66% of Bank Execs Perceive Complexity in Integrating New Fraud Tech
Insurance Business America cites a recent report from Featurespace, a provider of enterprise financial crime prevention software. It observes that the financial sector is facing a significant conflict in that financial crimes – especially scams – are increasing, while at the same time laboring under the perception that any solution means added complexity and compliance headaches.
Specifically, the report -- entitled The State of Fraud and Financial Crime in the US -- said that while 62% of global financial institutions reported a year-over-year increase in fraud volumes, they remain hesitant to take action due to perceived regulatory and technological hurdles.
Carolyn Homberger, president of the Americas at Featurespace, notes that in many cases bank risk managers are not necessarily falling short. The report pointed out, rather, that they are "caught between a rock and hard place."
“Our report found that two out of three executives viewed the adoption of innovative solutions to improve fraud detection and anti-money laundering (AML) compliance as a high priority, but over one in three cited concerns about perceived complexity of integrating new technologies,” Homberger told Corporate Risk and Insurance. “Fifty-nine percent of those surveyed in our report said they were adopting a ‘wait and see’ approach until newer technologies are ‘widely accepted’ or ‘well developed.’ This points to an industry that is in a kind of deadlock when it comes to combating fraud and financial crime. This benefits no one as much as the criminal, and impacts no one as much as the consumer who sees their confidence, trust and choice diminished further with every attack.”
Smaller FIs Take Bigger Hit
While the study found increases in fraud across the industry, smaller FIs reported more damage:
- Smaller FIs, such as those between US$5 billion and US$25 billion in assets, are at larger risk of fraudulent transactions.
- Small banks and credit unions are often less equipped to counter or sustain increasingly sophisticated attacks.
- Almost three quarters (71%) of smaller institutions reported increased fraud rates.
Fraud growth outstripping customer growth
The rising volume of fraud attacks necessitates innovation to outsmart organized criminal networks.
Smaller FIs felt the increase in the dollar cost of fraudulent transactions -- 68% of smaller FIs reported a bump upward. Larger FIs -- those with more than US$500 billion in assets -- had only 48% reporting an increase.
When you examine overall false positive rates, 48% of smaller FIs reported an increase, versus 39% for larger FIs.
Still, in spite of daunting risks, Homberger said that the study showed an industry in a deadlock when it comes to combating fraud and financial crime.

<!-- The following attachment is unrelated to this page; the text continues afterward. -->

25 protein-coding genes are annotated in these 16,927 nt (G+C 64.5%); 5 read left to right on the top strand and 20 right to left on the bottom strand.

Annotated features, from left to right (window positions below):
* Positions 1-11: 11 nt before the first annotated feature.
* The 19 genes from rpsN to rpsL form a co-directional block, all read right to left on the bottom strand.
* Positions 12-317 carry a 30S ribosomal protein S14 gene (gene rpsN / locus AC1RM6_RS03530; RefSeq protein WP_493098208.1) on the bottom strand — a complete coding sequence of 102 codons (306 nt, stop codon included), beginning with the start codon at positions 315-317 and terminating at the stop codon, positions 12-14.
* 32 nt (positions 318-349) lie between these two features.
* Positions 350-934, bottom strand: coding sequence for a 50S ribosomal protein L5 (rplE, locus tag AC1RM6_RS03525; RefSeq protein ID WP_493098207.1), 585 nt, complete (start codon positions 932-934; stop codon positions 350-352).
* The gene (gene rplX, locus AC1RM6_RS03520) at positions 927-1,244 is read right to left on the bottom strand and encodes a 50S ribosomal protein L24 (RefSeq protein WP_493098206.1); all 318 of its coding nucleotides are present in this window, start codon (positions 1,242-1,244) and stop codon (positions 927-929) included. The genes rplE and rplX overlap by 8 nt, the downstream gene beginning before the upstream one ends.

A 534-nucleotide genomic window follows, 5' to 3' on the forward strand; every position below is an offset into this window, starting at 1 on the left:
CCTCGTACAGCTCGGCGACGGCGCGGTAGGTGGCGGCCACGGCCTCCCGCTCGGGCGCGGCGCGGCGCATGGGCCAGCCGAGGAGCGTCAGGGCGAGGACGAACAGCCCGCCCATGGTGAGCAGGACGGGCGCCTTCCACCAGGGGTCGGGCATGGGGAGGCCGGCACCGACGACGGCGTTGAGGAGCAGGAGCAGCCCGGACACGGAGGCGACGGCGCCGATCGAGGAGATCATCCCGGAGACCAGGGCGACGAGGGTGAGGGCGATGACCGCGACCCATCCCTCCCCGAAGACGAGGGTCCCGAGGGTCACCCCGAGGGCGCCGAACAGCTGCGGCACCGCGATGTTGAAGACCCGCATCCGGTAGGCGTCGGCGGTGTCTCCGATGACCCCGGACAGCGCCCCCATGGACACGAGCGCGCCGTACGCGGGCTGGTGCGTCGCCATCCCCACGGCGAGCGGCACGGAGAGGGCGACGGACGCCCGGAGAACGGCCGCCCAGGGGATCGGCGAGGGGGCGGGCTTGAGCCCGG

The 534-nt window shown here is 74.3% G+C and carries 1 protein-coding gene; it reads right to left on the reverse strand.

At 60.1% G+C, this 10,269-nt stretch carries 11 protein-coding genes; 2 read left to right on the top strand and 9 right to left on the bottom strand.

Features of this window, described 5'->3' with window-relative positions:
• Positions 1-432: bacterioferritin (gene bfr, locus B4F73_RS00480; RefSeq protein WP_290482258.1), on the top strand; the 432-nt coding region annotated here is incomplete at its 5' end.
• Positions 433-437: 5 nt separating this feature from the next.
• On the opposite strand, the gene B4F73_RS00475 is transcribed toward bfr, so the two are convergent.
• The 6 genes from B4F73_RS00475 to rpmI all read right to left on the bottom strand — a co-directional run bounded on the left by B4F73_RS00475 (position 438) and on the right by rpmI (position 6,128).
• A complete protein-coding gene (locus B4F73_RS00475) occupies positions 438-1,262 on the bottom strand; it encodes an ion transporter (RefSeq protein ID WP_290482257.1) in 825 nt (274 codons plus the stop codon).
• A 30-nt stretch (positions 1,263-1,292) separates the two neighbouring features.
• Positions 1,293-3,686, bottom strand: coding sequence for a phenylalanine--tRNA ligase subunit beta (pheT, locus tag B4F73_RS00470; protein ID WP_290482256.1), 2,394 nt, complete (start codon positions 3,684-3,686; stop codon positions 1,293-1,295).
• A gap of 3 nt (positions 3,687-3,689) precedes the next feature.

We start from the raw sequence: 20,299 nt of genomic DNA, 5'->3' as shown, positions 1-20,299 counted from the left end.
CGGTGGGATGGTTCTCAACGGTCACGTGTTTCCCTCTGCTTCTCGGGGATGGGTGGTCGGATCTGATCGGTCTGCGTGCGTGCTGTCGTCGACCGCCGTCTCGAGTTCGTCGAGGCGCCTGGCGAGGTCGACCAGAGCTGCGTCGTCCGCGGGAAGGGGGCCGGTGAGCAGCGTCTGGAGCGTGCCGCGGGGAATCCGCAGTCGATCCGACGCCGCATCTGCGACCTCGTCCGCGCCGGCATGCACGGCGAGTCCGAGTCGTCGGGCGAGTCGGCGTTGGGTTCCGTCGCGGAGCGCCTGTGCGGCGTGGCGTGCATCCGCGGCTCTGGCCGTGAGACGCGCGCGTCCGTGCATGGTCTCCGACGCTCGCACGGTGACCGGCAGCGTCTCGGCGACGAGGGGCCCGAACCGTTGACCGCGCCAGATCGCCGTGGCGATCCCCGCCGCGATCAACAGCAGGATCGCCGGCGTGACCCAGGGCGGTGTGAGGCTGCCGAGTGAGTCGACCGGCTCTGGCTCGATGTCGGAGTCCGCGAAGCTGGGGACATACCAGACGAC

“The data – alongside our own experience – shows there’s an appetite for more innovative solutions able to address the ever-increasing challenges posed,” Homberger said. “Yet, it appears some institutions continue to wait before taking the leap and benefiting from the significantly reduced fraud losses promised to smart-thinking first movers.”
"We Know Technology is the Solution"
To combat modern fraud tactics effectively, Homberger emphasized the need for collaboration between leadership across various business sectors.
“Like any business, banks can be siloed organizations,” Homberger said. “Leaders across fraud prevention, AML, and data science must continue to collaborate to create long-term fraud prevention plans that are custom to each bank. There is no one-size-fits-all approach to fraud, and a diverse array of perspectives are needed in order to create an effective strategy.”
Also, currently accessible tech has to be adopted.
“We know that technology is the solution – financial institutions using AI and machine learning report the lowest levels of financial crimes, including fraud,” Homberger said. “For bank leaders, it’s now vital that they adopt technology that helps drive down fraud risks to create long-term, sustainable fraud prevention practices.”
Is integrating new technology complex? In most cases, yes. However, as noted by Homberger: "We know that technology is the solution."
That's why banks need to partner with a technology vendor that works directly with their teams to integrate and provide on-going support, and why banks are partnering with established technology partners like OrboGraph for check fraud.
Not only has OrboGraph developed and continuously improved its OrbNet Forensic AI technology for on-us and deposit check fraud, we also have a US-based Client Services and Account Management team that works hand-in-hand with banks to integrate the solution, tune the system for the targeted use cases of the bank, and assist in analyzing the results to ensure banks are identifying more fraud and reducing losses.
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